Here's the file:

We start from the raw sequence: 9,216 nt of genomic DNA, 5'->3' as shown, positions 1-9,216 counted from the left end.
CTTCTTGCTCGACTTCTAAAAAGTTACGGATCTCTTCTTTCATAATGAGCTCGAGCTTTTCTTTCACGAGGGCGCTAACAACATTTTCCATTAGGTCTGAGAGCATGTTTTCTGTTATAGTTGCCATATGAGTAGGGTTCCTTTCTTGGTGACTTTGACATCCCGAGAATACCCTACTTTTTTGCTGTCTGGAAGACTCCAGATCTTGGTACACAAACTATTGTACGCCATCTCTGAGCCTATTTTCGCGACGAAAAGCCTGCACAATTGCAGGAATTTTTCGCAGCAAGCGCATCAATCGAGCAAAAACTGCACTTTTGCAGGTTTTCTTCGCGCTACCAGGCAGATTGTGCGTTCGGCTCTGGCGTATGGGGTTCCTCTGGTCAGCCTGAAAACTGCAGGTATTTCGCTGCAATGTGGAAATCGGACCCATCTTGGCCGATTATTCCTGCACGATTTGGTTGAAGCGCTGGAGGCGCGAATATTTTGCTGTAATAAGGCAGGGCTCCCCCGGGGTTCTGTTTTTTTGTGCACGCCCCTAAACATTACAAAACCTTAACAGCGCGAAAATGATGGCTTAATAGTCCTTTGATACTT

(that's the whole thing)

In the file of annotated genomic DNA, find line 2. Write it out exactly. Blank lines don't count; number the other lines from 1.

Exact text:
CTTCTTGCTCGACTTCTAAAAAGTTACGGATCTCTTCTTTCATAATGAGCTCGAGCTTTTCTTTCACGAGGGCGCTAACAACATTTTCCATTAGGTCTGAGAGCATGTTTTCTGTTATAGTTGCCATATGAGTAGGGTTCCTTTCTTGGTGACTTTGACATCCCGAGAATACCCTACTTTTTTGCTGTCTGGAAGACTCCAGATCTTGGTACACAAACTATTGTACGCCATCTCTGAGCCTATTTTCGCGACGAAAAGCCTGCACAATTGCAGGAATTTTTCGCAGCAAGCGCATCAATCGAGCAAAAACTGCACTTTTGCAGGTTTTCTTCGCGCTACCAGGCAGATTGTGCGTTCGGCTCTGGCGTATGGGGTTCCTCTGGTCAGCCTGAAAACTGCAGGTATTTCGCTGCAATGTGGAAATCGGACCCATCTTGGCCGATTATTCCTGCACGATTTGGTTGAAGCGCTGGAGGCGCGAATATTTTGCTGTAATAAGGCAGGGCTCCCCCGGGGTTCTGTTTTTTTGTGCACGCCCCTAAACATTACAAAACCTTAACAGCGCGAAAATGATGGCTTAATAGTCCTTTGATACTT